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TCU 360

The Skiff Orientation Edition: Welcome, Class of 28!
The Skiff Orientation Edition: Welcome, Class of '28!
By Georgie London, Staff Writer
Published May 13, 2024
Advice from your fellow Frogs, explore Fort Worth, pizza reviews and more. 

High school a time to explore

Changing majors: Almost every college student considers it. Classes are getting too hard, too boring or maybe, in the process of exploring the different avenues required by the core curriculum, a student decides there is another course of study that is more interesting.

There’s nothing wrong with changing majors. Who can really be sure of what to do at 18? The indecision around choosing a major can stretch the college experience from four years into five or even six.

Imagine having to make a similar choice in high school. For some, it would be hard to say whether he or she would be in college right now or still be struggling with an ill-advised choice made at 14.

According to an Associated Press report released Wednesday, Florida Gov. Jeb Bush has developed a proposal that would require high school freshmen to declare a major.

Under the plan, students would declare a major in one of a variety of general fields, such as math, science or English and also be required to declare a minor. He or she would have to complete a set of classes in a major field of study along with courses required by the core curriculum and electives.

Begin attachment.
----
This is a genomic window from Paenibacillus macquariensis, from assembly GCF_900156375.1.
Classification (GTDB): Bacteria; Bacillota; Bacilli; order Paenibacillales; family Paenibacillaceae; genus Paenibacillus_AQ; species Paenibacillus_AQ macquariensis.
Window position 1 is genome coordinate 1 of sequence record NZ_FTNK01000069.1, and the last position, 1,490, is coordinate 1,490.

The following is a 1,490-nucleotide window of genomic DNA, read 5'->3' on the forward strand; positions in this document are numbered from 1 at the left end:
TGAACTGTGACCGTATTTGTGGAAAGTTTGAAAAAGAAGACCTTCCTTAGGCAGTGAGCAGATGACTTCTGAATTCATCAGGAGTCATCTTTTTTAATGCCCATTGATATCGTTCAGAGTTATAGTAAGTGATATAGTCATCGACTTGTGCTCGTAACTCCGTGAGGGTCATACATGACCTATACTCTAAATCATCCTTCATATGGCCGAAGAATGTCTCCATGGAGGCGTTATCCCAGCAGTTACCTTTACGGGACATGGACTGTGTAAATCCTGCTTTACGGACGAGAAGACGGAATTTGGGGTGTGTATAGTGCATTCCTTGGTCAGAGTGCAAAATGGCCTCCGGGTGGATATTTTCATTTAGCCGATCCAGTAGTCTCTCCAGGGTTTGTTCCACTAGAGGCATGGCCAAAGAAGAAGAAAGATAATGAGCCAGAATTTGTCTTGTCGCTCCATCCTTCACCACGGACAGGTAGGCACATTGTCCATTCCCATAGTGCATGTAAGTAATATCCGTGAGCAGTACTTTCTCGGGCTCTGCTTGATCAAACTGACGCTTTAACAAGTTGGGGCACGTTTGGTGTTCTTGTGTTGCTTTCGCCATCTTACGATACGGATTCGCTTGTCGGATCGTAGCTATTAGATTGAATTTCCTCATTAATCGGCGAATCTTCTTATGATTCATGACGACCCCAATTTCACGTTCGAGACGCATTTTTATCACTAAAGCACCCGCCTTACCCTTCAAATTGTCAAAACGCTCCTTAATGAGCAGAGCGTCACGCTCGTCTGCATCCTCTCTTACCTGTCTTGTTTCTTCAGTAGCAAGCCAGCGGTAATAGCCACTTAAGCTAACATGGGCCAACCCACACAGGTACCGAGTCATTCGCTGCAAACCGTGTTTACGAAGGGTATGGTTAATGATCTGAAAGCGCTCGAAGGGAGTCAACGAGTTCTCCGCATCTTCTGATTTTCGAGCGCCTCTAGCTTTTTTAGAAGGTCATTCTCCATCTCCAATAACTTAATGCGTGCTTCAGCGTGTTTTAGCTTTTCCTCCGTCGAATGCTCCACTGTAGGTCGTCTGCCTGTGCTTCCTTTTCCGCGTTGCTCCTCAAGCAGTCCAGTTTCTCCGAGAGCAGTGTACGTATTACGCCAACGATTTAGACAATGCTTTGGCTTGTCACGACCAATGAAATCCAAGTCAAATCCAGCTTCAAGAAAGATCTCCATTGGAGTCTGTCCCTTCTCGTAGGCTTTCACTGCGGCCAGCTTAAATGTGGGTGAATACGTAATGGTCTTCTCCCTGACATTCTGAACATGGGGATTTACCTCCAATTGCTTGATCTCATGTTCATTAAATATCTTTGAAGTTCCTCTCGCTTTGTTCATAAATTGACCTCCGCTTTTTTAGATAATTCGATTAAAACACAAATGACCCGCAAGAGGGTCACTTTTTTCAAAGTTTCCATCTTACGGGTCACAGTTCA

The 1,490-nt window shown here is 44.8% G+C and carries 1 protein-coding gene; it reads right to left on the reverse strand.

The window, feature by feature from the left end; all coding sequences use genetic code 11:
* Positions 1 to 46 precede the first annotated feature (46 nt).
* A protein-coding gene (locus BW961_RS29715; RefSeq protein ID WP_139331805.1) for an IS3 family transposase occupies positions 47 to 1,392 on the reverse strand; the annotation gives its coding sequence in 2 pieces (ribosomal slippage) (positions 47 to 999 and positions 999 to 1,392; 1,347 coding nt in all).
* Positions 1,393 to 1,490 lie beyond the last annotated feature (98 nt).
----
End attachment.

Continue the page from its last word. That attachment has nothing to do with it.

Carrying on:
Bush said the plan would make school more interesting and help prepare students for the realities of life after graduation. In turn, Bush said, dropout rates would fall.

While efforts like Bush’s to improve the education system should be applauded, requiring 14-year-olds to know what path to go down is the wrong way to go about it. How realistic and grounded are the goals of a high school freshman filled with dreams of being an athlete or the next big pop star?

High school is a time for teenagers to find out about themselves – learn their likes and dislikes and decide where to go from there. The idea behind a high school education should be to open minds to different possibilities, not to mold minds to fit into a particular line of work.

News editor Mike Dwyer for the editorial board

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